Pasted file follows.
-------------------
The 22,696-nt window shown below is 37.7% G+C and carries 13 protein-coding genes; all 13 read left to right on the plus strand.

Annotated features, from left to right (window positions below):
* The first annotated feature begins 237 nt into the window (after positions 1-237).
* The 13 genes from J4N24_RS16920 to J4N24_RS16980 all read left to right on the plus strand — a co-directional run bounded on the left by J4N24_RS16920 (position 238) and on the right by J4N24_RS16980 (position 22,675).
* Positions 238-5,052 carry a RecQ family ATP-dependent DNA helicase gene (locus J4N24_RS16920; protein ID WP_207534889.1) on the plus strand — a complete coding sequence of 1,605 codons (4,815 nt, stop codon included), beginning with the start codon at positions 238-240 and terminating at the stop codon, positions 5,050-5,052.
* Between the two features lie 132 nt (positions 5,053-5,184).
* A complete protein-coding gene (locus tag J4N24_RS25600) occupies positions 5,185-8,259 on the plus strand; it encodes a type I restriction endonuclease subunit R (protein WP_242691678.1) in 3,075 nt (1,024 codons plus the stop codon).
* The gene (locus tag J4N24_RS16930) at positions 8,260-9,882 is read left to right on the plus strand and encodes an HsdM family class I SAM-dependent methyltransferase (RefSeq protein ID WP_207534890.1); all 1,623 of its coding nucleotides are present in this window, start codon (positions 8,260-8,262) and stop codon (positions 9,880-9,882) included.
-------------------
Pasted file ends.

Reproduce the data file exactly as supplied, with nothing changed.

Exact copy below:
The 22,696-nt window shown below is 37.7% G+C and carries 13 protein-coding genes; all 13 read left to right on the plus strand.

Annotated features, from left to right (window positions below):
* The first annotated feature begins 237 nt into the window (after positions 1-237).
* The 13 genes from J4N24_RS16920 to J4N24_RS16980 all read left to right on the plus strand — a co-directional run bounded on the left by J4N24_RS16920 (position 238) and on the right by J4N24_RS16980 (position 22,675).
* Positions 238-5,052 carry a RecQ family ATP-dependent DNA helicase gene (locus J4N24_RS16920; protein ID WP_207534889.1) on the plus strand — a complete coding sequence of 1,605 codons (4,815 nt, stop codon included), beginning with the start codon at positions 238-240 and terminating at the stop codon, positions 5,050-5,052.
* Between the two features lie 132 nt (positions 5,053-5,184).
* A complete protein-coding gene (locus tag J4N24_RS25600) occupies positions 5,185-8,259 on the plus strand; it encodes a type I restriction endonuclease subunit R (protein WP_242691678.1) in 3,075 nt (1,024 codons plus the stop codon).
* The gene (locus tag J4N24_RS16930) at positions 8,260-9,882 is read left to right on the plus strand and encodes an HsdM family class I SAM-dependent methyltransferase (RefSeq protein ID WP_207534890.1); all 1,623 of its coding nucleotides are present in this window, start codon (positions 8,260-8,262) and stop codon (positions 9,880-9,882) included.